Suppose you were the principal of a Hebrew day school out in the middle of Nowheresville, Alabama and you were approached by a lesbian couple who wanted to enroll their child, who is Jewish, in your school, what would you do? On the one hand, homosexuality is anathematic to Orthodox Judaism, but on the other hand, the child did nothing wrong—a seemingly impossible choice.
This very question was actually posed to a well-known Rosh Yeshiva who instructed the day school to accept the couple. And the reason given was that no child should be denied a religious education simply based on the actions of their parents.
It struck me as a powerful message to the community, and to myself in particular, because this is a subject about which I have been writing for years—the actions of the parents bit, not the lesbian part. In my case the fight was about social stigma, the stigma of divorce, the stigma of being the child of a mentally ill mother. Doors were constantly closing before me because the people in charge were so concerned over possible, and likely improbable, complications which may or may not arise that I was never given a chance. When I was four years old, applying to pre-school, no school would accept me because my parents were divorced. Only after begging, pleading with the school administration did my mother and grandparents manage to get me into a school.
I would be remiss if I did not admit that there are many potential problems with accepting the child of lesbians into an Orthodox Jewish school, influence being the least of them, but a child, especially one as young as the child in question, hasn’t lived long enough to have actually don’t anything wrong themselves, anything which would give cause to not accept him into a religious school.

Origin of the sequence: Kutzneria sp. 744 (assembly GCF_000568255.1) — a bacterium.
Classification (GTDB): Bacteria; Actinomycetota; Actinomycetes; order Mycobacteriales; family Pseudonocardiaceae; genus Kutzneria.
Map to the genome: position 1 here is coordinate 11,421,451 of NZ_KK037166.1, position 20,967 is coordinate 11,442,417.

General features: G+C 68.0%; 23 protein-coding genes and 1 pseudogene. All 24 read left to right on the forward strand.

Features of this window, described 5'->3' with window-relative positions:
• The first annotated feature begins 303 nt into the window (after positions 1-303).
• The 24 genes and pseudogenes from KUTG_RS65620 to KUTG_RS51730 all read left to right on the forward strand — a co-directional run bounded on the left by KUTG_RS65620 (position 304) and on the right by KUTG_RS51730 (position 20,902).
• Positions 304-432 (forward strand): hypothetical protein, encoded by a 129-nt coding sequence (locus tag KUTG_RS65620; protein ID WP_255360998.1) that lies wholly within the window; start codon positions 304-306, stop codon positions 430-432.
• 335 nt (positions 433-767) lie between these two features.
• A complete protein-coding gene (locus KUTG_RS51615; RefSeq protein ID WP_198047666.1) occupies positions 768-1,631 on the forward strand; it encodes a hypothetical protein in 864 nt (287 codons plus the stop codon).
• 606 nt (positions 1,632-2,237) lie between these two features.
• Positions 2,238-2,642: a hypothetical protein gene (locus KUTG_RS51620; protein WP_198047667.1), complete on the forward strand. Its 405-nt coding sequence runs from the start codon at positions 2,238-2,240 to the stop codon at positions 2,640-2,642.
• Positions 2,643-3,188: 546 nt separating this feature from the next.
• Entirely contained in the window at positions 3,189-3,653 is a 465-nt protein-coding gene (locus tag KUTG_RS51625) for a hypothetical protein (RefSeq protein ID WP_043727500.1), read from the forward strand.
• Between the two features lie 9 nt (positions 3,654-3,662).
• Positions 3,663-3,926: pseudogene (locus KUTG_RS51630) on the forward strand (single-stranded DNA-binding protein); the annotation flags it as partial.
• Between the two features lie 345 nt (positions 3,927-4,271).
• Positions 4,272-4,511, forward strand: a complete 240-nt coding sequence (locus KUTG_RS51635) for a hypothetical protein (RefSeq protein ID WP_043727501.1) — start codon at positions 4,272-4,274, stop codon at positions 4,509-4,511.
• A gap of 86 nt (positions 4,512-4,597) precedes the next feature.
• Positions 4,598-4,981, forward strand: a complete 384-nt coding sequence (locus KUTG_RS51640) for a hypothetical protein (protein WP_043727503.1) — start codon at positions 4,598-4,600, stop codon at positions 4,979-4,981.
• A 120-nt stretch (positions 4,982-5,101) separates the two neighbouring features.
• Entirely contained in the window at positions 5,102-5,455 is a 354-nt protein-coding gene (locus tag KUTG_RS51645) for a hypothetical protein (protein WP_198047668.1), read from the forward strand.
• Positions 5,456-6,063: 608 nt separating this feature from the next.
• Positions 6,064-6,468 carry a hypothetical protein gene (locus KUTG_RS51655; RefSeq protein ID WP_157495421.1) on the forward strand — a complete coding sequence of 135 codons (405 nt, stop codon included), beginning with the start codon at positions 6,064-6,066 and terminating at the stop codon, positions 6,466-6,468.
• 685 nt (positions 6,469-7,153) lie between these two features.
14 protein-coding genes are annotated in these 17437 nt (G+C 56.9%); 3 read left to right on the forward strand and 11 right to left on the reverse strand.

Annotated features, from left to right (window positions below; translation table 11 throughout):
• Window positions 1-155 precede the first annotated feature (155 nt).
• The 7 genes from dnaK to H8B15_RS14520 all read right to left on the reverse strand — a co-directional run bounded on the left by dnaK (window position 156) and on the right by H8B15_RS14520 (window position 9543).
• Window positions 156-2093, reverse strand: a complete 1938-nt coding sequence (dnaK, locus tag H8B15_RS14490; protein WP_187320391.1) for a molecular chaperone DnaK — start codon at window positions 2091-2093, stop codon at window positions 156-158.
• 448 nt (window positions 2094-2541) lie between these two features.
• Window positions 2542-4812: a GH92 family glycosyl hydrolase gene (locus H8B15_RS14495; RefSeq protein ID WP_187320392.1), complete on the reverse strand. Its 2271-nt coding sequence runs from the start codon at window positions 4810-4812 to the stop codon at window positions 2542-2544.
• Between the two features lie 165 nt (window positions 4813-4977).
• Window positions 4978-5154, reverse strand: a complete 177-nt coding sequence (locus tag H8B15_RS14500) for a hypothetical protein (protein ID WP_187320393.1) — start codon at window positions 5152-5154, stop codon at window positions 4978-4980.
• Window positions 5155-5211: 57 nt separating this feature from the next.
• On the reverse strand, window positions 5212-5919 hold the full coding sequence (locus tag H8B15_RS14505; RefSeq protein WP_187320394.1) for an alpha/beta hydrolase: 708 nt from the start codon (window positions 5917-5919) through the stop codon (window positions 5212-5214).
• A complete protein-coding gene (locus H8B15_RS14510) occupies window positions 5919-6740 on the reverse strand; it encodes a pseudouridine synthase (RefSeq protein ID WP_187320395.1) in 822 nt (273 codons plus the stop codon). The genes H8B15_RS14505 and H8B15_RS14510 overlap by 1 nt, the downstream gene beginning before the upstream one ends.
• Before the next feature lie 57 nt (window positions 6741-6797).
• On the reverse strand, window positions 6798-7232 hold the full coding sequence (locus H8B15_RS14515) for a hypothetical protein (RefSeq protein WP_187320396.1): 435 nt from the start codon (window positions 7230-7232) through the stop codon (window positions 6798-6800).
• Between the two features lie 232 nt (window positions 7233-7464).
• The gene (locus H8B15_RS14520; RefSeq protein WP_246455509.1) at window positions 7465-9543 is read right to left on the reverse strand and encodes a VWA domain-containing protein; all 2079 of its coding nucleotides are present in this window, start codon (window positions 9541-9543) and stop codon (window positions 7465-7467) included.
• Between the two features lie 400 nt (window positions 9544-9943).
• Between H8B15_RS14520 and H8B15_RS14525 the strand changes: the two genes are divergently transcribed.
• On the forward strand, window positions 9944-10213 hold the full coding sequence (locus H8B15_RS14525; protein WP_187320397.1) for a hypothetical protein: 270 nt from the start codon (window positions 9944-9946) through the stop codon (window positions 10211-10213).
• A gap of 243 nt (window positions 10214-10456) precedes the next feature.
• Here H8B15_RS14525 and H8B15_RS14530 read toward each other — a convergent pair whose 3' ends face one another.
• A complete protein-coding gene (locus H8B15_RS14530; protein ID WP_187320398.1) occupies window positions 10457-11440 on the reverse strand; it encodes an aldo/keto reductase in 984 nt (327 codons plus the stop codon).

I had this argument with another guest at my friend’s house one Shabbos, and she seemed pretty quick to condemn the child to a life of public school, devoid of Judaism—until it hit close to him. My friend’s uncle isn’t very religious and is sending his son to an even less religious school in California. As we were debating the issue of the lesbian’s child this woman began lamenting the fact that my friend’s cousin would likely never receive a real religious education. I was incredulous. Just five minutes prior she had been all for rejecting the child of questionable parents, regardless of whether or not those parents wanted their child to receive a religious education, and now she was bemoaning the fact that my friend’s uncle wasn’t sending his child to a religious school.
It took another five minutes until she actually understood how oxymoronic and hypocritical her positions were, and when she finally did realize, she was speechless. Because she realized the magnitude of her former opinion. None of us want problems in our backyard, but Kol Yisrael Arevim Zah Lazeh, and therefore, each Jew, regardless of religious observance or sinful parentage is worthy of our time, effort, and love. It is an important idea to understand and internalize because the very fact that the answer to the question returns a simple “reject” in a person’s mind bespeaks a terrible problem.